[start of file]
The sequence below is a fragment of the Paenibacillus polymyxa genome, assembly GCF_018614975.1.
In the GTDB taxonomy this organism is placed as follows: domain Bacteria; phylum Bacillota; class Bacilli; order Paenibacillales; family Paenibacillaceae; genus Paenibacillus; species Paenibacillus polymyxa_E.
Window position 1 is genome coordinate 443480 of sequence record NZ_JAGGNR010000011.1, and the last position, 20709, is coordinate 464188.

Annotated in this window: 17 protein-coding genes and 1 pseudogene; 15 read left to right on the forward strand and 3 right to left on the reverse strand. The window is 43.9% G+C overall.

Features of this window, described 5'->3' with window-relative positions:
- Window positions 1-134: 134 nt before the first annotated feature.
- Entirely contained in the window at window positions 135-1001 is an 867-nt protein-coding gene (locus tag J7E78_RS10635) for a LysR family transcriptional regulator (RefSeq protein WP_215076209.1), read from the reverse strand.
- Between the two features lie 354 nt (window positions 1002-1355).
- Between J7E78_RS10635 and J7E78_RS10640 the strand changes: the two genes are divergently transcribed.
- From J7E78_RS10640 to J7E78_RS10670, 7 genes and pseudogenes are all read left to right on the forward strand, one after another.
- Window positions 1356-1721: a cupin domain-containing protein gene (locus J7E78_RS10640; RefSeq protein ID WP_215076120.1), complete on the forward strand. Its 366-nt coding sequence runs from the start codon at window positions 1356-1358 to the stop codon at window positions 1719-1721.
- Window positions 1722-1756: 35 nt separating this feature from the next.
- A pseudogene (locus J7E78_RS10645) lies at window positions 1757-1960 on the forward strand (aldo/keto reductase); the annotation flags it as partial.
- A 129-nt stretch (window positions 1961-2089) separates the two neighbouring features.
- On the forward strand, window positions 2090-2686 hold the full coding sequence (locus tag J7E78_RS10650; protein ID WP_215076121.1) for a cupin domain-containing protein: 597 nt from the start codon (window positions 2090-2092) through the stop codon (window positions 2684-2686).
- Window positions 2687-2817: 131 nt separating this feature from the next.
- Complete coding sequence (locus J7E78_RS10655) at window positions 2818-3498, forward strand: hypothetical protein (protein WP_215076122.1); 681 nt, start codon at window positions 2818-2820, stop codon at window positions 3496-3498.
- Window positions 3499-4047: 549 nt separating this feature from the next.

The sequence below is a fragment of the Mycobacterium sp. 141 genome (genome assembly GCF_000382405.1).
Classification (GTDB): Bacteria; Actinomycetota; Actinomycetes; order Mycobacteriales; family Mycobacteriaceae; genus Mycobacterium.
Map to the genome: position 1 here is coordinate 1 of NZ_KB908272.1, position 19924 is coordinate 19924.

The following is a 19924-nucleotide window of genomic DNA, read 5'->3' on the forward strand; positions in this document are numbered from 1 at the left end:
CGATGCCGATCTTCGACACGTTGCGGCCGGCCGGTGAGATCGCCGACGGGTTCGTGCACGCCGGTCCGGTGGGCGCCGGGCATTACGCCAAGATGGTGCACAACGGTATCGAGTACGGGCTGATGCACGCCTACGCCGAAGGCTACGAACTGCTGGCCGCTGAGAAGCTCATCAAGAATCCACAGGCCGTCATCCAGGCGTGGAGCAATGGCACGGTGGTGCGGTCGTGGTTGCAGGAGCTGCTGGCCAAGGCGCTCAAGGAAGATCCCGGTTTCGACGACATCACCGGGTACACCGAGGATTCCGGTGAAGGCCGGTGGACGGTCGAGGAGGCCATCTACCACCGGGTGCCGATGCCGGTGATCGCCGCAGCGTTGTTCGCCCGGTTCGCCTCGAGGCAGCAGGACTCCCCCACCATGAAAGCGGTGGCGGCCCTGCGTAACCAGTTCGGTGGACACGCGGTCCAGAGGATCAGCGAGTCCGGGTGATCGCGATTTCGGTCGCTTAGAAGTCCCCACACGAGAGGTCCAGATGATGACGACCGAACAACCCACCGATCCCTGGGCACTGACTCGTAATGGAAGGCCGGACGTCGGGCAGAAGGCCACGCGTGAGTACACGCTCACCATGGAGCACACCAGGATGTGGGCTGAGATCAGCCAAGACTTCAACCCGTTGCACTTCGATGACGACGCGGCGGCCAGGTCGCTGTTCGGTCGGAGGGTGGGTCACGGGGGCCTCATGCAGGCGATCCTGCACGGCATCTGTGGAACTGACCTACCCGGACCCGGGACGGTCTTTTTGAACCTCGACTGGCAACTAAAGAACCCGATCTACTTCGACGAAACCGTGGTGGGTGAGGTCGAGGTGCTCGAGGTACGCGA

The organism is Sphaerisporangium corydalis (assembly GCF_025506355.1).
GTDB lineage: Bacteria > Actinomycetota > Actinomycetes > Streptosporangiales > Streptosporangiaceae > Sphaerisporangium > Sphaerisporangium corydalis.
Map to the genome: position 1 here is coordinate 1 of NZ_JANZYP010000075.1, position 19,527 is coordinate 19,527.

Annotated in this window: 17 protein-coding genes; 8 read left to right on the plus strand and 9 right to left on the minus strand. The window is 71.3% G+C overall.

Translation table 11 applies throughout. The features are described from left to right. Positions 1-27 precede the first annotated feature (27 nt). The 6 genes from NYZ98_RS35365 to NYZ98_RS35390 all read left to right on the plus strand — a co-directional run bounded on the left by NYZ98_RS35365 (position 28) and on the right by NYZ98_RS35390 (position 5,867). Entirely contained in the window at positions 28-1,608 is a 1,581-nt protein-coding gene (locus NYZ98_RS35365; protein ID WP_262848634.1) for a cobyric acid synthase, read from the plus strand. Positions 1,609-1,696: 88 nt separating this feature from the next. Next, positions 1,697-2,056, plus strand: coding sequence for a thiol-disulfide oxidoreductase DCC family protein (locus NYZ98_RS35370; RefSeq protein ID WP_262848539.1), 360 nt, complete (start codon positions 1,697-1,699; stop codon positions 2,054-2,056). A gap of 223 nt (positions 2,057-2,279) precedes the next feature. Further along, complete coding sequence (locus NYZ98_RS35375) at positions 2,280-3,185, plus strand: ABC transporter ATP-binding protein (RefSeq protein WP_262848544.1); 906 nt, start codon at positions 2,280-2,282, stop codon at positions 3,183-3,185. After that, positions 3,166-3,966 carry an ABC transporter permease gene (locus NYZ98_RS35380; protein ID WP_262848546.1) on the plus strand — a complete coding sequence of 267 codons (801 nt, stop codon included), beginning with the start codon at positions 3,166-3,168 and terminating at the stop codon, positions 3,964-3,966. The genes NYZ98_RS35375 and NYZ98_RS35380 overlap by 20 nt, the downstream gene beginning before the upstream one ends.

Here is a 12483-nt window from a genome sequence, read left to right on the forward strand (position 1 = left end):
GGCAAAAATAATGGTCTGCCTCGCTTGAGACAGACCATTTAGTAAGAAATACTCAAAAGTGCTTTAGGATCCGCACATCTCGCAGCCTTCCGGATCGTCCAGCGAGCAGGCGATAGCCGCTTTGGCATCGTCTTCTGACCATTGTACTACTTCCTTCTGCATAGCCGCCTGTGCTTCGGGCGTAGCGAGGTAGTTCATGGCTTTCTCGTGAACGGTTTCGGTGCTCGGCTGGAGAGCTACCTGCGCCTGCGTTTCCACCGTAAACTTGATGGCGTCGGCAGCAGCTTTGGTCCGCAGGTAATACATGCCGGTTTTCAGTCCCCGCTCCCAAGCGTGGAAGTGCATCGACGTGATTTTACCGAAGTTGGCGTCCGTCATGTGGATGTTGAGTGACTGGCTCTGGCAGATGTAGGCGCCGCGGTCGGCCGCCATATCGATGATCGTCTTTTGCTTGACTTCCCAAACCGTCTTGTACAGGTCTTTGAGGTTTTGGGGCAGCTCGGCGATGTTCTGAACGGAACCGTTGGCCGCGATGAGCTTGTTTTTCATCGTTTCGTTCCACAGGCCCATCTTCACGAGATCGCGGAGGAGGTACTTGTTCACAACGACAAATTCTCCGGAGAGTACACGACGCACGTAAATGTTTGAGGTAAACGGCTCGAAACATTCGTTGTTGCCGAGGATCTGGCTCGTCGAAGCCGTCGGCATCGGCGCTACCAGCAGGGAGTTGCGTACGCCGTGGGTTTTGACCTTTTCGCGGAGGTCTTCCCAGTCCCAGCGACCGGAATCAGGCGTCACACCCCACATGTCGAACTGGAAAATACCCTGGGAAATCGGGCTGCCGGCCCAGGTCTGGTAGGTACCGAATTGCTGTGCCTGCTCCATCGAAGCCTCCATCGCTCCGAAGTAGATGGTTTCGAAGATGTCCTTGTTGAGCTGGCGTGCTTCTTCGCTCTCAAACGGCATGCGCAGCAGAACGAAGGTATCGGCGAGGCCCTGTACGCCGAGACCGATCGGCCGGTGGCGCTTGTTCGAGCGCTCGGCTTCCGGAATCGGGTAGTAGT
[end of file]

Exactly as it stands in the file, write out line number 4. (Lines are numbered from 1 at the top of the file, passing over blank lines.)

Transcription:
Annotated in this window: 17 protein-coding genes and 1 pseudogene; 15 read left to right on the forward strand and 3 right to left on the reverse strand. The window is 43.9% G+C overall.